The New Generation of Classic Short Stories

Vol. 14, No. 1

The Salon

by Jonathan Lethem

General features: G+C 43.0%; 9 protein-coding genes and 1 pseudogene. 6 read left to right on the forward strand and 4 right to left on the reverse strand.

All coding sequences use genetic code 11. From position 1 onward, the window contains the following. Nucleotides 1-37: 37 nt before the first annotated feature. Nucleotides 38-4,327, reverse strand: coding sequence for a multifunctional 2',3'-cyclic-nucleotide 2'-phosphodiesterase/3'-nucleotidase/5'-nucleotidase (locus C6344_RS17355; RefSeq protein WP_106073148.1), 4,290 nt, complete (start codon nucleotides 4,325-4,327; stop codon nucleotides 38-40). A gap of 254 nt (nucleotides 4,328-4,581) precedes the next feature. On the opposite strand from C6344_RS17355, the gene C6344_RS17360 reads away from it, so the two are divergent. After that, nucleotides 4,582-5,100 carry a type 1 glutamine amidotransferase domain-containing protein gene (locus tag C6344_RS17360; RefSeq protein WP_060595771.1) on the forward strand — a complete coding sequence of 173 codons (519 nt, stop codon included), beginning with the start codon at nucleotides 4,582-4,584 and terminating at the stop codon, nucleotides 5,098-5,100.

The time I feel most like a spy is sitting in the hairdresser’s chair. I can’t be certain why that should be—perhaps because it is a place where I both lie about myself and watch others carefully through mirrors. The reason for my prevarications is the same reason I submit myself impulsively and too often to the shears: there is an unbearable degree of intimacy in a haircut, which for me is a kind of guilty secret. I create oversimplifications or whole diversions, falsify my career (which is in fact nonexistent), declare travel plans I never mean to enact. The talk between a stylist or barber and a client is always so insouciantly familiar that my response is to shroud myself within a cover story, to reserve something of myself for myself. This also probably explains my tendency to vanish after a year or two as a given hairdresser’s client, then to forever avoid returning. I’m a serial monogamist of the salon, faithful before I flee.

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